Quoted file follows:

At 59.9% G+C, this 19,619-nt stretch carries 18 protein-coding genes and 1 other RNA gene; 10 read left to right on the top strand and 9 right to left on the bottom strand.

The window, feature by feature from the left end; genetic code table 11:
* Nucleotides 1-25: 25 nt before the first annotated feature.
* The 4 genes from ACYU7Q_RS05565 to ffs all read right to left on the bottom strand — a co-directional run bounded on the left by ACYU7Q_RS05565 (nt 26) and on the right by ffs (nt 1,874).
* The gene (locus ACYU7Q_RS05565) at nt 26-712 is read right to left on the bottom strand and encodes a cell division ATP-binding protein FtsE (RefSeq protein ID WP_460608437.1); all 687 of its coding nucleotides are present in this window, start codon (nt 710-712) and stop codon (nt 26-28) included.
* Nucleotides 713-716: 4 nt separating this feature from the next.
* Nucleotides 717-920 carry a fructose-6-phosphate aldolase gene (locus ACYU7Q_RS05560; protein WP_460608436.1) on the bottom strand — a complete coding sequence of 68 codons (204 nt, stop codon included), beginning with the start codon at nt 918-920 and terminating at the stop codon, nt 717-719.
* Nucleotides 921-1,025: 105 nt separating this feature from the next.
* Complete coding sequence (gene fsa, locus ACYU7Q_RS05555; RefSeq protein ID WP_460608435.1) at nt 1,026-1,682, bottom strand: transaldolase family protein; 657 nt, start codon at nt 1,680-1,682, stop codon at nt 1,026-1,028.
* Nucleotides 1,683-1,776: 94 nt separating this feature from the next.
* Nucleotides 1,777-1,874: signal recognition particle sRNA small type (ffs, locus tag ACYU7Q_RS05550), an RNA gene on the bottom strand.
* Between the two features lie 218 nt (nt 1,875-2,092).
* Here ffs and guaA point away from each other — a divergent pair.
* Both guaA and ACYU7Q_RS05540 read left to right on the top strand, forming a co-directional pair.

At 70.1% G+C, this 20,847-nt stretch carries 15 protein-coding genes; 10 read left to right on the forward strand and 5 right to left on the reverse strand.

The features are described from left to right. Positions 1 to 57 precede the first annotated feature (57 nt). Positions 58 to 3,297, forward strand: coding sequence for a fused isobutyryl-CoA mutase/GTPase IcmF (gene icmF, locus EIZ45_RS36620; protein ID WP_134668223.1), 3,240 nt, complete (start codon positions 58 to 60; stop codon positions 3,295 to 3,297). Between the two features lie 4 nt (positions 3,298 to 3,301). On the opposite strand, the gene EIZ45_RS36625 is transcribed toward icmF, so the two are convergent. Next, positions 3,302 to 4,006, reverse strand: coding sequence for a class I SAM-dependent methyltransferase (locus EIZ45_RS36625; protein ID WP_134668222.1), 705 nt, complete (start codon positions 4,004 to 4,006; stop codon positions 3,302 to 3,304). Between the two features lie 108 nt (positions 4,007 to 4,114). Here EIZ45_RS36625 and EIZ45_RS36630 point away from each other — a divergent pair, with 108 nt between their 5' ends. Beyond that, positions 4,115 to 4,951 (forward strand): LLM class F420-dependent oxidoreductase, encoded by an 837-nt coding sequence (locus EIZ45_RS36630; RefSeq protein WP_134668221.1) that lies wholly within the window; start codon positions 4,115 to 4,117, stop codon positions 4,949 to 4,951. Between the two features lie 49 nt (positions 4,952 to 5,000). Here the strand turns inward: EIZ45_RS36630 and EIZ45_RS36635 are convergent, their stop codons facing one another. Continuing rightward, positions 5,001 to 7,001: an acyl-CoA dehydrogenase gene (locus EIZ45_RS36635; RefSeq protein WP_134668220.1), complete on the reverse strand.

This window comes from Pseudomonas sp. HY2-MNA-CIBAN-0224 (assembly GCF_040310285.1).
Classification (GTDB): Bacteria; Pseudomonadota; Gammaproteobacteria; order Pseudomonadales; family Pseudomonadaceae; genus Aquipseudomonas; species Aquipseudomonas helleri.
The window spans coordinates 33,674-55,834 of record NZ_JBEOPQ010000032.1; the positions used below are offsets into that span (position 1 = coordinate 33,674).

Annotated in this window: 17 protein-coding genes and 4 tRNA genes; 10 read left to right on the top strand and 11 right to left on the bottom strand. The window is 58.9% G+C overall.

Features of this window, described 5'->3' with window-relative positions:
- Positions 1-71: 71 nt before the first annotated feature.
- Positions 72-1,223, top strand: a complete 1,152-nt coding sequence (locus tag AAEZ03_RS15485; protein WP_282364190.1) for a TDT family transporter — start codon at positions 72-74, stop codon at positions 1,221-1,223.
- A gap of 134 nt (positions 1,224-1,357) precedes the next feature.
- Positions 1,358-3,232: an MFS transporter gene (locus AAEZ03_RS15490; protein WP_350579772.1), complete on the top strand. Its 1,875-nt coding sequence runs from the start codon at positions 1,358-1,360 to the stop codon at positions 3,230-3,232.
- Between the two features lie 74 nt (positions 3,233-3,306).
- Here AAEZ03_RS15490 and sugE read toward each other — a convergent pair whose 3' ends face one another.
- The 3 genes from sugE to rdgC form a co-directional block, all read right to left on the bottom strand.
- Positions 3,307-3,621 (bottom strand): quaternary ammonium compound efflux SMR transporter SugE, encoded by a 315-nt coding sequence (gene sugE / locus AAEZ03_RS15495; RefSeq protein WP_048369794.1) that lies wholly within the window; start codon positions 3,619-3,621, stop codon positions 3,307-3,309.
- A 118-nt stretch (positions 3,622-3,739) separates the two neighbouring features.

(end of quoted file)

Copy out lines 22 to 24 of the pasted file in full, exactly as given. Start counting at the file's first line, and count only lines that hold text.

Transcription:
- Positions 1-71: 71 nt before the first annotated feature.
- Positions 72-1,223, top strand: a complete 1,152-nt coding sequence (locus tag AAEZ03_RS15485; protein WP_282364190.1) for a TDT family transporter — start codon at positions 72-74, stop codon at positions 1,221-1,223.
- A gap of 134 nt (positions 1,224-1,357) precedes the next feature.